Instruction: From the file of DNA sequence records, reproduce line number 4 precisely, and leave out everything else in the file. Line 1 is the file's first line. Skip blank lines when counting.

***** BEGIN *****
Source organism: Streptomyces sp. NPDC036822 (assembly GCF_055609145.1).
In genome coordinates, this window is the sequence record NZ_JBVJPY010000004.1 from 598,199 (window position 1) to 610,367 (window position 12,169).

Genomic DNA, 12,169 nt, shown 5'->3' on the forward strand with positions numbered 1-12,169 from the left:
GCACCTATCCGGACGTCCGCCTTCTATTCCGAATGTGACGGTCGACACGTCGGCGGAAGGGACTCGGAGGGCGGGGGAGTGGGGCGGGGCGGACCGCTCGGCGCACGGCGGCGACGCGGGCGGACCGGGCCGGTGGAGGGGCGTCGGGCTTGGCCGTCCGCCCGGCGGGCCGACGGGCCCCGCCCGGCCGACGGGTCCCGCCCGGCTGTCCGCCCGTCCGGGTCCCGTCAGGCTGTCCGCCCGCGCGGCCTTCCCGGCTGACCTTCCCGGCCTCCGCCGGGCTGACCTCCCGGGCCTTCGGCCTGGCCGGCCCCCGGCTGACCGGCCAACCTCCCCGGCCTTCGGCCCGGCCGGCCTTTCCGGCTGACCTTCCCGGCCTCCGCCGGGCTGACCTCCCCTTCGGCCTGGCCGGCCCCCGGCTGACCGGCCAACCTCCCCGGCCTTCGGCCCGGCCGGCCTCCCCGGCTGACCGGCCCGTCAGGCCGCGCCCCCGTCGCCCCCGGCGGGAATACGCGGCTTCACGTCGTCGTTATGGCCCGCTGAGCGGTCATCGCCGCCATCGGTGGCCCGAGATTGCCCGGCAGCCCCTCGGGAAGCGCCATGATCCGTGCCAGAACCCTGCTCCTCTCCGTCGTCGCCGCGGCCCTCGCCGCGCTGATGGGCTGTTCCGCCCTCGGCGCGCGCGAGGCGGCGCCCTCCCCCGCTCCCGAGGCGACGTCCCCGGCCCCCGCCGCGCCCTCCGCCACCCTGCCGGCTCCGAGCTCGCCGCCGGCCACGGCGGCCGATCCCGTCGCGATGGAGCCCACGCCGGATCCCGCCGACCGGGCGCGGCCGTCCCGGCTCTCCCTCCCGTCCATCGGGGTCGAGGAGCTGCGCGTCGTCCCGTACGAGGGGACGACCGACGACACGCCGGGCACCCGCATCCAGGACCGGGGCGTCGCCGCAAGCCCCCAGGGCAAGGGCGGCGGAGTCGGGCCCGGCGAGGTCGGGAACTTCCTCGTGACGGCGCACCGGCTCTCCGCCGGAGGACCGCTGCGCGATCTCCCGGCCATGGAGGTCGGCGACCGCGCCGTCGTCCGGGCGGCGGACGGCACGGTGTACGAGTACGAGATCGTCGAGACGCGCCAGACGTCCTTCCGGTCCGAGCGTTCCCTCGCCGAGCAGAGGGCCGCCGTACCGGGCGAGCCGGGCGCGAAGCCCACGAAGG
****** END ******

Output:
GCACCTATCCGGACGTCCGCCTTCTATTCCGAATGTGACGGTCGACACGTCGGCGGAAGGGACTCGGAGGGCGGGGGAGTGGGGCGGGGCGGACCGCTCGGCGCACGGCGGCGACGCGGGCGGACCGGGCCGGTGGAGGGGCGTCGGGCTTGGCCGTCCGCCCGGCGGGCCGACGGGCCCCGCCCGGCCGACGGGTCCCGCCCGGCTGTCCGCCCGTCCGGGTCCCGTCAGGCTGTCCGCCCGCGCGGCCTTCCCGGCTGACCTTCCCGGCCTCCGCCGGGCTGACCTCCCGGGCCTTCGGCCTGGCCGGCCCCCGGCTGACCGGCCAACCTCCCCGGCCTTCGGCCCGGCCGGCCTTTCCGGCTGACCTTCCCGGCCTCCGCCGGGCTGACCTCCCCTTCGGCCTGGCCGGCCCCCGGCTGACCGGCCAACCTCCCCGGCCTTCGGCCCGGCCGGCCTCCCCGGCTGACCGGCCCGTCAGGCCGCGCCCCCGTCGCCCCCGGCGGGAATACGCGGCTTCACGTCGTCGTTATGGCCCGCTGAGCGGTCATCGCCGCCATCGGTGGCCCGAGATTGCCCGGCAGCCCCTCGGGAAGCGCCATGATCCGTGCCAGAACCCTGCTCCTCTCCGTCGTCGCCGCGGCCCTCGCCGCGCTGATGGGCTGTTCCGCCCTCGGCGCGCGCGAGGCGGCGCCCTCCCCCGCTCCCGAGGCGACGTCCCCGGCCCCCGCCGCGCCCTCCGCCACCCTGCCGGCTCCGAGCTCGCCGCCGGCCACGGCGGCCGATCCCGTCGCGATGGAGCCCACGCCGGATCCCGCCGACCGGGCGCGGCCGTCCCGGCTCTCCCTCCCGTCCATCGGGGTCGAGGAGCTGCGCGTCGTCCCGTACGAGGGGACGACCGACGACACGCCGGGCACCCGCATCCAGGACCGGGGCGTCGCCGCAAGCCCCCAGGGCAAGGGCGGCGGAGTCGGGCCCGGCGAGGTCGGGAACTTCCTCGTGACGGCGCACCGGCTCTCCGCCGGAGGACCGCTGCGCGATCTCCCGGCCATGGAGGTCGGCGACCGCGCCGTCGTCCGGGCGGCGGACGGCACGGTGTACGAGTACGAGATCGTCGAGACGCGCCAGACGTCCTTCCGGTCCGAGCGTTCCCTCGCCGAGCAGAGGGCCGCCGTACCGGGCGAGCCGGGCGCGAAGCCCACGAAGG